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Industrial Hemp: China's Experience and Global Implications

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  • Qingbin Wang
  • Guanming Shi

Abstract

This article examines major factors of China's hemp production and export and derives implications for the global market and the ongoing debate in the United States. Although China's declining hemp production is mainly due to the low relative purchase price, its lack of response to changes in the world market is a result of the extremely low price transmission elasticity from world price to domestic price. One major implication is that China's ongoing market reform is likely to have a positive impact on its hemp production and export and a negative impact on the world price and the projected profit for U.S. farmers.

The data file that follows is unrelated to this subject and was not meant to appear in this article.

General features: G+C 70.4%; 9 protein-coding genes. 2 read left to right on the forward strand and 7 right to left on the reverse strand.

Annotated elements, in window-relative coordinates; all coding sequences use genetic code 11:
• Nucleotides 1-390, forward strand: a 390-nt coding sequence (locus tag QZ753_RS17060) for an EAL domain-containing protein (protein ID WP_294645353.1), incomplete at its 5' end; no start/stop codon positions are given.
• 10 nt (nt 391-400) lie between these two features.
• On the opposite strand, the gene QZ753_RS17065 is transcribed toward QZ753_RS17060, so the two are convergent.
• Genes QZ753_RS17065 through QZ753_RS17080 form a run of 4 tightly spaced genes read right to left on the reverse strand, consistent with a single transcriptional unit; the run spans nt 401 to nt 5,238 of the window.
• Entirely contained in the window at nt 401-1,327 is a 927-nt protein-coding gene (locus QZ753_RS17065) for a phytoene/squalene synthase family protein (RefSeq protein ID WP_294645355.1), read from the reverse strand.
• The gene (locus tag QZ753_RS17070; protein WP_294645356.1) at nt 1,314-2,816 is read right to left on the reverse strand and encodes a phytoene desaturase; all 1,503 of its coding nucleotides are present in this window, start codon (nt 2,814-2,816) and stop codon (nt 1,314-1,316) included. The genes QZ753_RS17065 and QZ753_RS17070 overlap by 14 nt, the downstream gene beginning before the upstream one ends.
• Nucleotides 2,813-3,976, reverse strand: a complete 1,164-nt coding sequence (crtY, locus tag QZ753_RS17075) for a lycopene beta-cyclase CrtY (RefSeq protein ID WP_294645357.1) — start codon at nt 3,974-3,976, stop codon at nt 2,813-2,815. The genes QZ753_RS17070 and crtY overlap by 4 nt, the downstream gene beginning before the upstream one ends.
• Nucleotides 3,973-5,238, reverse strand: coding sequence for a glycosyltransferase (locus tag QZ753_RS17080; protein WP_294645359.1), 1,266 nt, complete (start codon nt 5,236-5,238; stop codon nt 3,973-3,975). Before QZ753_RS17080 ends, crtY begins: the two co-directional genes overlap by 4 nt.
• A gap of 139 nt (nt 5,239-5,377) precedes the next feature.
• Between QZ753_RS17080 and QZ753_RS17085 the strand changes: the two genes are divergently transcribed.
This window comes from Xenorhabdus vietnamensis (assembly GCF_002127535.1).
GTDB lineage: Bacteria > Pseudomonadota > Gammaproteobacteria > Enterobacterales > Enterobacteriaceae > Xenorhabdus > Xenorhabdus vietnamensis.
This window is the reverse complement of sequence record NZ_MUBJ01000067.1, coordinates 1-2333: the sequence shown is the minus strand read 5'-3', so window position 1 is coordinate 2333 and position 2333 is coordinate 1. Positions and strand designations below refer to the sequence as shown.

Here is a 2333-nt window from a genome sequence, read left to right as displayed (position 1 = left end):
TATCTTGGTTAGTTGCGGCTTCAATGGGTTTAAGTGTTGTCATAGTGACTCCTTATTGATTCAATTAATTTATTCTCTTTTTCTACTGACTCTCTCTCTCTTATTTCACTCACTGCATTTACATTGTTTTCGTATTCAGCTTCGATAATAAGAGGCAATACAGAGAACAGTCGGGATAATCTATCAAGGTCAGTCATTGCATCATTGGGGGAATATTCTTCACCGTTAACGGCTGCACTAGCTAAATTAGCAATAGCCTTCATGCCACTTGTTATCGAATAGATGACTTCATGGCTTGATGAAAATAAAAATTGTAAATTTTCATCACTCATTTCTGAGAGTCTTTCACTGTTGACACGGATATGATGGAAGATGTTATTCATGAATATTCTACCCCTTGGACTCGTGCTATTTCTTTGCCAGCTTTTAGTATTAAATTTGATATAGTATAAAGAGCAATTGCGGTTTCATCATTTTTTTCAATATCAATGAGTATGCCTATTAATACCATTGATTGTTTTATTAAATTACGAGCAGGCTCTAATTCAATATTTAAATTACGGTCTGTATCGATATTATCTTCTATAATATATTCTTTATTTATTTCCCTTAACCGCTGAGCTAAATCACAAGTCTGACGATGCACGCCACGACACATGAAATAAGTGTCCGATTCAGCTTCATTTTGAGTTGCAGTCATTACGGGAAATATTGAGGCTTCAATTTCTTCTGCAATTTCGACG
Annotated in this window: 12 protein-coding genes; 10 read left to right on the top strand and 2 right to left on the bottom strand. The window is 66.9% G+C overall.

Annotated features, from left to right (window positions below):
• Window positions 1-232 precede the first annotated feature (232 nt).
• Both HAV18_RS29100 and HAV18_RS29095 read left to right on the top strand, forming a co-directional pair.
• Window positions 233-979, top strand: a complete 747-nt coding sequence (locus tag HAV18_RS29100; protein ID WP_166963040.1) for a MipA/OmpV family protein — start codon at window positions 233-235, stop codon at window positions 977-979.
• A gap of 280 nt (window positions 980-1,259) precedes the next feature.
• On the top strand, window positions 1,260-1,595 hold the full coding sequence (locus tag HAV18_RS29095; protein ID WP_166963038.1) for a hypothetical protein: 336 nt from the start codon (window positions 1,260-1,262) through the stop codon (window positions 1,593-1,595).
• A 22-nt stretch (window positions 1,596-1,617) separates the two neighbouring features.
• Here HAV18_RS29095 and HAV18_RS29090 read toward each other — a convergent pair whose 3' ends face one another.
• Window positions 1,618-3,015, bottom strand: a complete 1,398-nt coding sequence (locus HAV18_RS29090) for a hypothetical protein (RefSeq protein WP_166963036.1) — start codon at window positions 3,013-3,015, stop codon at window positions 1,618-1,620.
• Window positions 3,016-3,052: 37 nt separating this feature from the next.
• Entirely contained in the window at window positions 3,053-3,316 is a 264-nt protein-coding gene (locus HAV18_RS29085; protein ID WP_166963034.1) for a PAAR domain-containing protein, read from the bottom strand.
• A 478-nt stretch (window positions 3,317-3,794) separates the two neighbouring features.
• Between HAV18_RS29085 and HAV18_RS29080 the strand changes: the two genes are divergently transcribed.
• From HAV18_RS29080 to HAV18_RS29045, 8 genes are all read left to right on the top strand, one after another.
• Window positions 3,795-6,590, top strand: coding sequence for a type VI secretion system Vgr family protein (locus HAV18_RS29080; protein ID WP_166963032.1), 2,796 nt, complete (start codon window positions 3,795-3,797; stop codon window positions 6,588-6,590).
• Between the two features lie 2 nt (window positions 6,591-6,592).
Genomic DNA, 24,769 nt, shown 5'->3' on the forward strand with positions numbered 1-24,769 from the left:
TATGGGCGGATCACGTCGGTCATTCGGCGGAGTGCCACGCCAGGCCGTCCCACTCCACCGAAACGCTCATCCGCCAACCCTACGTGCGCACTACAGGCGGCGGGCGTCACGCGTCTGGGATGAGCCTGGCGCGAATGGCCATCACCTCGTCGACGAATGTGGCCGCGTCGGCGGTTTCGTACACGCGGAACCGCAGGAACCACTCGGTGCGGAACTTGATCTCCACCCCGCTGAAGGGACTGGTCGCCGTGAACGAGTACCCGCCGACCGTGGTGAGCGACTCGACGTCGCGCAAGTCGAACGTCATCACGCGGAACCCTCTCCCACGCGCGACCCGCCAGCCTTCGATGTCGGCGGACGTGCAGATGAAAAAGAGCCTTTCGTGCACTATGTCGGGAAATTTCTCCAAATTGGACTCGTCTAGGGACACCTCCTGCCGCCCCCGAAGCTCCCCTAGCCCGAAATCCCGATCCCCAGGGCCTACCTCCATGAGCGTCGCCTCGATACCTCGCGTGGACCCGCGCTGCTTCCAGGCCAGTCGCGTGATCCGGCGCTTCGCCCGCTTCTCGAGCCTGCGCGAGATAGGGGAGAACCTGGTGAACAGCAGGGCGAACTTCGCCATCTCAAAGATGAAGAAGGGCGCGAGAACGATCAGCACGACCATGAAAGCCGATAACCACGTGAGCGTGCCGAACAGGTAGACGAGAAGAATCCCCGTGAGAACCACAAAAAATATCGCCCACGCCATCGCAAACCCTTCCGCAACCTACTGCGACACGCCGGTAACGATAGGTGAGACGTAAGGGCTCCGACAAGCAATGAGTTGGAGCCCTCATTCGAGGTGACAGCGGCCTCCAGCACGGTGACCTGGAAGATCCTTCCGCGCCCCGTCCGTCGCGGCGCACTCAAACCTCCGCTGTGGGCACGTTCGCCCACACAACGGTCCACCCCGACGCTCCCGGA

Suggested Citation

  • Qingbin Wang & Guanming Shi, 1999. "Industrial Hemp: China's Experience and Global Implications," Review of Agricultural Economics, Agricultural and Applied Economics Association, vol. 21(2), pages 344-357.
  • Handle: RePEc:oup:revage:v:21:y:1999:i:2:p:344-357.
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    File URL: http://hdl.handle.net/10.2307/1349884
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    Cited by:

    1. Usda, 2000. "Industrial Hemp in the United States: Status and Market Potential," Staff Reports 278840, United States Department of Agriculture, Economic Research Service.
    2. T. RANDALL FORTENBERY & Michael Bennett, 2001. "Is Industrial Hemp Worth Further Study in the US? A Survey of the Literature," Wisconsin-Madison Agricultural and Applied Economics Staff Papers 443, Wisconsin-Madison Agricultural and Applied Economics Department.

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